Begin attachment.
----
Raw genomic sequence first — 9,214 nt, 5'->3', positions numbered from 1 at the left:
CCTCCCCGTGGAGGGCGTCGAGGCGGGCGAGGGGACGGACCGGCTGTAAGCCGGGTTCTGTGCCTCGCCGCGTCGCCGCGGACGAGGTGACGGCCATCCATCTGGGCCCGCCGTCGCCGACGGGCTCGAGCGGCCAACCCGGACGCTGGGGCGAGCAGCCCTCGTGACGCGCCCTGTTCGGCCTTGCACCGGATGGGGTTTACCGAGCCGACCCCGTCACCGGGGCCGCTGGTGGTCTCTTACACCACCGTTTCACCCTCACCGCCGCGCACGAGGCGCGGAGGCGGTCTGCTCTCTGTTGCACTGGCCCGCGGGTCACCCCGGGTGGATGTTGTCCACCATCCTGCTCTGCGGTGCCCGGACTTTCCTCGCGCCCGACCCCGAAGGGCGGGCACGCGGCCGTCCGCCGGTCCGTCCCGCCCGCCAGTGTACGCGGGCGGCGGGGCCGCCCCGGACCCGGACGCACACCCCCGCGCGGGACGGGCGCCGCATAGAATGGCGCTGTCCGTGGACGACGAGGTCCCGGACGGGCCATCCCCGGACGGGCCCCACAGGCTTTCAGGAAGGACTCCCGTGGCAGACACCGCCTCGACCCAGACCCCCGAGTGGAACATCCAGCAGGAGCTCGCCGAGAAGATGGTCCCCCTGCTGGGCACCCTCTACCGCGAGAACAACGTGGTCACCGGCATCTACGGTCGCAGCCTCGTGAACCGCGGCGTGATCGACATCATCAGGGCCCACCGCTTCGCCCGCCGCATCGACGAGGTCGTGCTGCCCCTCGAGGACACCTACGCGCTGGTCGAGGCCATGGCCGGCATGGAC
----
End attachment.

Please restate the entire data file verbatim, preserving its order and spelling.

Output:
Raw genomic sequence first — 9,214 nt, 5'->3', positions numbered from 1 at the left:
CCTCCCCGTGGAGGGCGTCGAGGCGGGCGAGGGGACGGACCGGCTGTAAGCCGGGTTCTGTGCCTCGCCGCGTCGCCGCGGACGAGGTGACGGCCATCCATCTGGGCCCGCCGTCGCCGACGGGCTCGAGCGGCCAACCCGGACGCTGGGGCGAGCAGCCCTCGTGACGCGCCCTGTTCGGCCTTGCACCGGATGGGGTTTACCGAGCCGACCCCGTCACCGGGGCCGCTGGTGGTCTCTTACACCACCGTTTCACCCTCACCGCCGCGCACGAGGCGCGGAGGCGGTCTGCTCTCTGTTGCACTGGCCCGCGGGTCACCCCGGGTGGATGTTGTCCACCATCCTGCTCTGCGGTGCCCGGACTTTCCTCGCGCCCGACCCCGAAGGGCGGGCACGCGGCCGTCCGCCGGTCCGTCCCGCCCGCCAGTGTACGCGGGCGGCGGGGCCGCCCCGGACCCGGACGCACACCCCCGCGCGGGACGGGCGCCGCATAGAATGGCGCTGTCCGTGGACGACGAGGTCCCGGACGGGCCATCCCCGGACGGGCCCCACAGGCTTTCAGGAAGGACTCCCGTGGCAGACACCGCCTCGACCCAGACCCCCGAGTGGAACATCCAGCAGGAGCTCGCCGAGAAGATGGTCCCCCTGCTGGGCACCCTCTACCGCGAGAACAACGTGGTCACCGGCATCTACGGTCGCAGCCTCGTGAACCGCGGCGTGATCGACATCATCAGGGCCCACCGCTTCGCCCGCCGCATCGACGAGGTCGTGCTGCCCCTCGAGGACACCTACGCGCTGGTCGAGGCCATGGCCGGCATGGAC